do u think 88 greenwich is a good buy? i'm at crossroads right now..especially with the recent market reports about the housing credit crash...is it a good time to buy an apt?
There's an emotional question and a financial one. If you feel you're in a stage where you want to settle down and think you'd be happy living in 88 greenwich, then by all means, go ahead and buy. Even if it's not a great investment, you should always do whatever makes you happiest rather than whatever makes you the most money. Eating at a gourmet restaurant is a bad "investment" compared to eating a cheap meal, but we do it anyway cause we enjoy it and you have to spend your money somehow. Same thing with buying an apartment.
But on a strictly financial basis, then no, I don't see 88 greenwich as a great bet. They're asking such an above-market price already that I just don't see much room for price appreciation near-term. If you want a pure investment, consider the eastern side of FiDi near Fulton Street, Seaport, or Wall Street. That area shows unmistakable signs of growth and will appreciate accordingly once it becomes a real neighborhood -- even if the overall NYC market tanks, that area should on net at least retain the price you paid. But the area around 88 greenwich seems to me to be years away from coming into it's own.
I recently bought an apartment at 88 Greenwich and I am waiting to close. I also read allot of the bad reviews posted on the internet and here are just some of my thoughts which played into my decision.
View: I got an apartment facing south and was also concerned about them tearing down the parking lot and building another apartment which would block my view. I did some research and found out that an performing arts company has moved into the lower level of that parking garage and signed a 20 year lease on the property. So if they were going to tear it down they would have to kick them out first. Now I know that isn’t a 100% guarantee but that made me feel better about apartment.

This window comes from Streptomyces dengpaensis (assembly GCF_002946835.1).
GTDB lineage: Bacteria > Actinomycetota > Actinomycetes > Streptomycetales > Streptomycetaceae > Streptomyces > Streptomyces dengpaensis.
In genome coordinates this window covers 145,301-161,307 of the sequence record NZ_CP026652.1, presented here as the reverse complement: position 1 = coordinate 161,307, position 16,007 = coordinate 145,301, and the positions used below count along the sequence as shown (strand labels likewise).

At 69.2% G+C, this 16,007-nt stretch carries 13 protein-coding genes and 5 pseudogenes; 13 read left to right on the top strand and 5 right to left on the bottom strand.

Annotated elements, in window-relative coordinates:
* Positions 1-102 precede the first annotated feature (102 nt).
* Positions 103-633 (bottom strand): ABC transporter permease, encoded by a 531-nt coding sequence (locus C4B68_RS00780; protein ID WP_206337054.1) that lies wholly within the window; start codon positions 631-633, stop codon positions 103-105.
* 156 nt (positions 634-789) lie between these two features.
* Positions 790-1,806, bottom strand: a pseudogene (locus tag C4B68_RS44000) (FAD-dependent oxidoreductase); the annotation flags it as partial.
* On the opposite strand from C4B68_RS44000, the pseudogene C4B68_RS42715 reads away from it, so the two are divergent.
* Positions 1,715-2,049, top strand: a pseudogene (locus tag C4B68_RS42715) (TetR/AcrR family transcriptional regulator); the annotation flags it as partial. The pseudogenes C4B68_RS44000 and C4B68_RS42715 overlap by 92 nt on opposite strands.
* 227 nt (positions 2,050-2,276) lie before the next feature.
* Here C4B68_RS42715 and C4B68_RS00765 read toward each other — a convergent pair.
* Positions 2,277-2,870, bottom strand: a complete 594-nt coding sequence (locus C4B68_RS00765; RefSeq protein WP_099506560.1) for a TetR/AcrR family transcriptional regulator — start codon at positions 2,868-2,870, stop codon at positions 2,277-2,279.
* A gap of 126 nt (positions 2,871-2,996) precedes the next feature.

Space: Space was another big selling point for me. I was able to get an apartment that was a 650 sqf studio. I originally would have liked a 1 bed room but I felt that this size apartment would be right for me. I agree with some of the other postings that a big negative is that the apartment is very narrow. But with all apartments in NYC you really have to make the space your owns. Before I signed anything I first sat down and made sure I would feel comfortable living in that space and made sure I had enough room for everything I needed (bed, desk, tv, etc)
Location: I am not sure if you work down town but the location meant that I could walk to work for the first time in my life. Also you are very close to all the subway stations. But be warned that allot of them are closed or have work being done on them during the weekend. I read allot of post talking about the area and the fact that there is a gentlemen’s club on the same block. If this is a very big issue for you then I would advise you not to buy, however I definitely recommend you go down there during the night time and see for yourself. Gentlemen clubs are all over the city and ideally I wouldn’t like to be living near one but the location is very safe I felt. Also you have to remember that the area is getting better and new places are being built. I feel like the whole area is changing.